Afternoon tea, that very British tradition, where a fondness for tea, cake and enjoyable conversation comes together for an hour of relaxation with family and friends.“If you are cold, tea will warm you; if you are too heated, it will cool you; if you are depressed, it will cheer you; if you are excited, it will calm you. Thank God for tea! What would the world do without tea! I am glad I was not born before tea”. William Gladstone, British Prime Minister.
The practice of having afternoon tea wasn’t established until about 1840, a time when lunch was eaten quite early in the day and dinner was served much later, around eight or 9 o’clock.
The story began when Anna Maria, the seventeenth duchess of Bedford (1783 to 1857) was feeling rather hungry late one afternoon, while on her summer holiday. She asked her maid to bring tea and a tray of bread-and-butter sandwiches to her room. Anna Maria began to enjoy “taking of tea” so much that she started inviting her friends to join her for this new social event, one that soon expanded to include an array of assorted fruit bread and pastries.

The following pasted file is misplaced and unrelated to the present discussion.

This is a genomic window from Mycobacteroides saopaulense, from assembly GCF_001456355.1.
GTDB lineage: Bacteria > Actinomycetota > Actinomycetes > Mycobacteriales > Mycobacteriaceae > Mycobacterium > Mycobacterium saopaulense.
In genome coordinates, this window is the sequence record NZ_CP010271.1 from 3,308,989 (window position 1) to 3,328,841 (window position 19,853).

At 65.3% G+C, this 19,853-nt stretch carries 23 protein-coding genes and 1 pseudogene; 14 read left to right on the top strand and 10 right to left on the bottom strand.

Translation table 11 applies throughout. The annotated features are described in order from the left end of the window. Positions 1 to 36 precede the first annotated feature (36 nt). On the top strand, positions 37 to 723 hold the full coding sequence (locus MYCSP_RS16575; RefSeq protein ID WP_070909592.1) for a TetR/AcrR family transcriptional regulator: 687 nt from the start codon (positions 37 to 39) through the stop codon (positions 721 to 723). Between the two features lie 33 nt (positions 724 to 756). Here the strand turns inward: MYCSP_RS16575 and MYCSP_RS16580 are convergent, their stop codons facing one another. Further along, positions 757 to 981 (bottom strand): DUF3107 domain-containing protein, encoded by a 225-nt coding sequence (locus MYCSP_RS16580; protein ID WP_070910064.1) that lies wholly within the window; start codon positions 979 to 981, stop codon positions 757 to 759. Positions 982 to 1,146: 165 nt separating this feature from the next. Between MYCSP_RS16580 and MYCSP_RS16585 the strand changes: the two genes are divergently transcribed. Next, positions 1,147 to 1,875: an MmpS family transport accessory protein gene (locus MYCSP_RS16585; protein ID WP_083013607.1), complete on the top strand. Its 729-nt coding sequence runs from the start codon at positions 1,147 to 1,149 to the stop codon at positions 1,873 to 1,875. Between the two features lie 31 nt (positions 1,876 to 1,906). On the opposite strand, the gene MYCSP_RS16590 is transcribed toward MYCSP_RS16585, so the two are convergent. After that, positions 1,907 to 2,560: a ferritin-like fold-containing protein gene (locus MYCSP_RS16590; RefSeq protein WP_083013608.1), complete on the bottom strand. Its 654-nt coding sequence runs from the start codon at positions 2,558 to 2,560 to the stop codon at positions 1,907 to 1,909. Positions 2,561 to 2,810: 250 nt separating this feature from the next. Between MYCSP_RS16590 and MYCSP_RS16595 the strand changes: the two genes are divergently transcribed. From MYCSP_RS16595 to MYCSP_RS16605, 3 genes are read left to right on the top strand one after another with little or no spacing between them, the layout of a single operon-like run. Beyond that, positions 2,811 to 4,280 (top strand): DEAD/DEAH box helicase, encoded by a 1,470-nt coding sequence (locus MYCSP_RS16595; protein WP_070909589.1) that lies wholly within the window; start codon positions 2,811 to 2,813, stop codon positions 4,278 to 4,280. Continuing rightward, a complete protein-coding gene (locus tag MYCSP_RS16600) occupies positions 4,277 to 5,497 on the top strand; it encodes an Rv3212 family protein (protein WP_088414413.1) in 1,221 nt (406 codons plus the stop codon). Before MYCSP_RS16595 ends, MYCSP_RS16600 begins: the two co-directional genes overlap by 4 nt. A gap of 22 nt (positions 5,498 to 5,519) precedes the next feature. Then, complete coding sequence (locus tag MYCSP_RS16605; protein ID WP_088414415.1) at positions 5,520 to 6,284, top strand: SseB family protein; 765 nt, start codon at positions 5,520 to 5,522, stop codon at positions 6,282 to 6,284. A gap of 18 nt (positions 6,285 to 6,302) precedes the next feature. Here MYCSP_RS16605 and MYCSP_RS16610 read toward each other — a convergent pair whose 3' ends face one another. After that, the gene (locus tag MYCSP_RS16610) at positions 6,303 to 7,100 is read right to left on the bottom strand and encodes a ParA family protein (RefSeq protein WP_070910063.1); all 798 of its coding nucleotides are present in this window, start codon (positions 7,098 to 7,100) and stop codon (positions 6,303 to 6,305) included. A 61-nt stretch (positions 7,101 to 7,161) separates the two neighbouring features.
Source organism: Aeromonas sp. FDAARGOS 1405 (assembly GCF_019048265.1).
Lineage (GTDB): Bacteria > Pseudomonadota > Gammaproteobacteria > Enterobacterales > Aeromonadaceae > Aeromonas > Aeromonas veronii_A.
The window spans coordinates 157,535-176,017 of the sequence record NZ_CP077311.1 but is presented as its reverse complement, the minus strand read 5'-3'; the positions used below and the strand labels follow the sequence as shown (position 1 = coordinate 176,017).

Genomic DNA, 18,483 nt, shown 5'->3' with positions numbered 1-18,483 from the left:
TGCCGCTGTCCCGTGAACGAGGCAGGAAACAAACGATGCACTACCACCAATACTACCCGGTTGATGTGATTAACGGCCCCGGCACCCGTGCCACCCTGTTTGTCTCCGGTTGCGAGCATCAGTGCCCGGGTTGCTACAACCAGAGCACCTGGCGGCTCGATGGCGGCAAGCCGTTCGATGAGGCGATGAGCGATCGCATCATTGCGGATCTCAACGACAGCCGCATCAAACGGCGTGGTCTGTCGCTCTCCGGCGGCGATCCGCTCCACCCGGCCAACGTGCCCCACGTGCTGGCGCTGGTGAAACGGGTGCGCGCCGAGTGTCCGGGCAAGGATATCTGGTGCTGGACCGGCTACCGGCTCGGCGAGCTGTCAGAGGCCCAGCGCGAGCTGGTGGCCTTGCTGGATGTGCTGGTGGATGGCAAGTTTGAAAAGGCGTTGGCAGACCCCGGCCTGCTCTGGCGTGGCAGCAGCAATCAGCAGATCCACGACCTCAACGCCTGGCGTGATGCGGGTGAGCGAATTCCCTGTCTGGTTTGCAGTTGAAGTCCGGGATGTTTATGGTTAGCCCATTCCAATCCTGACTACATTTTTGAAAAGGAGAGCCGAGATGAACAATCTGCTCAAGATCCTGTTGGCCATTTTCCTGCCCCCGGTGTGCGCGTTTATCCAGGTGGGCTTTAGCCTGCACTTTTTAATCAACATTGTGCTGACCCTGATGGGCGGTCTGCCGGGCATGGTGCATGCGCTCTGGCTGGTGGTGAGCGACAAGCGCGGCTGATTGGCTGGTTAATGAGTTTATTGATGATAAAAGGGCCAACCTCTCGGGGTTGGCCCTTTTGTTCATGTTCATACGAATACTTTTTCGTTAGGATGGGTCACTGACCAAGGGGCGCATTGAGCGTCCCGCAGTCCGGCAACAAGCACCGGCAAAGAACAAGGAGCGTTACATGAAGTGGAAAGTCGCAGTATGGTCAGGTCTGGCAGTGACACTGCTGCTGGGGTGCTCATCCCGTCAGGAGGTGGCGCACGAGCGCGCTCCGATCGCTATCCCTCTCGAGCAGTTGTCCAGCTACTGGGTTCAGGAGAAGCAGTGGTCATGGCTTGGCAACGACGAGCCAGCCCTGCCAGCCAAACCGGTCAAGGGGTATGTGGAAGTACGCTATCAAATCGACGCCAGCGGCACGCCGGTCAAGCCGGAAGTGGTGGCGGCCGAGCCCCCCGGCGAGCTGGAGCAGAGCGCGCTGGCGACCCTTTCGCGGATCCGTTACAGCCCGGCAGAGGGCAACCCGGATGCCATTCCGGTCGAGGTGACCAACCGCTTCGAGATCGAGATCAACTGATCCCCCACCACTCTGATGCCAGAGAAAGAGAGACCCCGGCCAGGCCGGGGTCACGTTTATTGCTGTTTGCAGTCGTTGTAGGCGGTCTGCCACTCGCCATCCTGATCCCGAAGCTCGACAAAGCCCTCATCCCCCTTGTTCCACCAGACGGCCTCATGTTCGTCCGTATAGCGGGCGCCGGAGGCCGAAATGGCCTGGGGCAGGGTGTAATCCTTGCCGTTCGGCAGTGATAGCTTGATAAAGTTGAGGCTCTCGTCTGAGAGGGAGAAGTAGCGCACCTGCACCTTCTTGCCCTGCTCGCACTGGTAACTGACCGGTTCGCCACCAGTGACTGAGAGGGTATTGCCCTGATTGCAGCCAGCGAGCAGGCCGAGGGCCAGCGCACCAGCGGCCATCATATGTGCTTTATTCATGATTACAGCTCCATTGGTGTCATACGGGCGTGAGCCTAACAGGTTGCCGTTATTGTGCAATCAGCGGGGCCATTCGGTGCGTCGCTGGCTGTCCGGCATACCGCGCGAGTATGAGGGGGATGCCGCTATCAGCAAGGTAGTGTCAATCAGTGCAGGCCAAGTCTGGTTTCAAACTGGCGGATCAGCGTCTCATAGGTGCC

Soon after, afternoon tea, as we know it was born, and the trend began, hostesses quickly picked up the practice, and elegant tea parties became fashionable social events rather than just a meal. Ladies did not go to afternoon tea to eat but to meet friends, catch up on gossip, scandal and generally be seen in the right places among the right people, and in passing, to drink tea and sample a small sandwich and a slice of cake.
In a few decades the custom was well established. During the 1880’s, upper class women would change into long gowns, gloves and hats and take tea, which was usually served between four and five o’clock.
Eventually afternoon tea would become so popular tearooms began opening for the general public and society had decided that afternoon tea was a relaxing hour well spent.